Determine your income. Let’s say you have $2,000 deposited into your bank account each month from your job. An additional $100 was deposited into your 401(k). That gives you a total monthly income of $2,100. If you are paid biweekly, there may be months when you receive three paychecks. Identify those months and adjust your total income accordingly.

Apply the spending thresholds. If you used the 50/30/20 rule, you’d allocate $1,050 for needs ($2,100 x 0.5), $630 for wants ($2,100 x 0.3) and $420 for savings ($2,100 x 0.2).

Plan your budget around these figures. Take a look at your current spending and plan to adjust it to these dollar amounts in future months.

Needs ($2,100 x 0.5) $1,050
Wants ($2,100 x 0.3) $630
Savings ($2,100 x 0.2) $420

Is the 50/30/20 rule budget right for you?

The 50/30/20 rule is a simple budgeting strategy that can eliminate the need to create a detailed budget with precise spending amounts and a dozen or more line items. It also provides a framework you can use to make financial choices.

The 50/30/20 rule may not work for those with very low or high incomes. Minimum-wage earners, for example, may have to dedicate more of their income to necessities, leaving them less money to spend on wants and savings, whereas a highly paid executive who makes $1 million a year may not need to spend $40,000 on necessities each month.

Still, the underlying principle of the 50/30/20 rule can serve as a guide for everyone: Find a balance between current needs, future security and life enjoyment.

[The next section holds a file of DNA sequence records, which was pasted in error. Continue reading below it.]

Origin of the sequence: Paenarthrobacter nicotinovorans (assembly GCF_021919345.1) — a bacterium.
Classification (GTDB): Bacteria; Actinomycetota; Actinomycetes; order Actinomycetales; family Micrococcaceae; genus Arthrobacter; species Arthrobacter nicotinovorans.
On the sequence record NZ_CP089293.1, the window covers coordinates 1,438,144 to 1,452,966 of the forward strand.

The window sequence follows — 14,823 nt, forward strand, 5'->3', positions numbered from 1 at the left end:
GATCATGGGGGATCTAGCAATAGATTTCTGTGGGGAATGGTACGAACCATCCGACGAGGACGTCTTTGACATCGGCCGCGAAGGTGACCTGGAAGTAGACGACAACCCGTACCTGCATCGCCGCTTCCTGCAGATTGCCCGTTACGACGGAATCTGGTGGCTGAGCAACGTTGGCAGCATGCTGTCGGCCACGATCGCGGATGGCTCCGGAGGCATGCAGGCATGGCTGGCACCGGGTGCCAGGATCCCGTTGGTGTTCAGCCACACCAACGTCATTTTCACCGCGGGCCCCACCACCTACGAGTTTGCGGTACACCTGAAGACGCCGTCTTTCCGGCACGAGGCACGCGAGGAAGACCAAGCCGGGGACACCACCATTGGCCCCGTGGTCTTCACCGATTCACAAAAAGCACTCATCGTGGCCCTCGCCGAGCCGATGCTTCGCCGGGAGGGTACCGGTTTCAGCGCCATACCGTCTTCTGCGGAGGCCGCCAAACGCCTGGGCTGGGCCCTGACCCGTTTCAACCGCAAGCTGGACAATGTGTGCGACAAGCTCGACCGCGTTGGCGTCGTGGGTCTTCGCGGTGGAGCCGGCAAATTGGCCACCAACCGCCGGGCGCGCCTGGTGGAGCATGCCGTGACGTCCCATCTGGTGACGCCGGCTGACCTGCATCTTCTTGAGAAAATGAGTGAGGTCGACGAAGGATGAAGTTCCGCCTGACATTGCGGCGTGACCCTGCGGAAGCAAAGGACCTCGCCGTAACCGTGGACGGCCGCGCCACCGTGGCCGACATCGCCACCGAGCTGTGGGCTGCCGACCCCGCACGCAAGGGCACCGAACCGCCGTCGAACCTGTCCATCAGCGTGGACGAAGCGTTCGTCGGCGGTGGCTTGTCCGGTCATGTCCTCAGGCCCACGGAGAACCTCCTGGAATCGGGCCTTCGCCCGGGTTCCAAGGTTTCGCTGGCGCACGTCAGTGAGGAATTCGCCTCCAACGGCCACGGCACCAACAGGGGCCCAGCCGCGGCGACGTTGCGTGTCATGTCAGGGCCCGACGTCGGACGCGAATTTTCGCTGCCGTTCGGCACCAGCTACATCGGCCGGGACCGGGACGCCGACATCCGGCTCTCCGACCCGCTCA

What experts say about the 50/30/20 rule

Greg McBride, CFA, Bankrate chief financial analyst, agrees that this budgeting strategy might not be for everyone.

“Many households may have difficulty implementing the 50/30/20 budget because they’re currently hemmed in by high housing, insurance, and child care costs that push them well above 50 percent of net income,” McBride says. “In any event, start with the savings component by automating retirement and emergency savings contributions via payroll deduction or automatic bank transfer and look to increase the amount you’re saving with each pay raise and every time you pay off a debt.”

The 50/20/30 rule is relatively easy but it may require work to discern between wants and needs, says Chloe Moore, CFP, founder of Financial Staples, a financial planning firm.

“The idea of setting up a budget can be intimidating or confusing. This strategy provides a relatively easy guideline,” Moore says. “You can also evaluate your current spending and savings against this strategy as a way to see how you measure up. It can be hard to sort out wants and needs, and these categories are very subjective. For example, food is a need. Some groceries could fall into the need category while other groceries or dining out could be considered a want.”

Bottom line

The 50/20/30 rule can work well for consumers wishing to simplify the budgeting process and to ensure they’re putting some of their money into savings. Though it might need to be modified for lower- or higher-income individuals, it can provide a basic framework for getting household finances on track.

René Bennett contributed to an update of this story.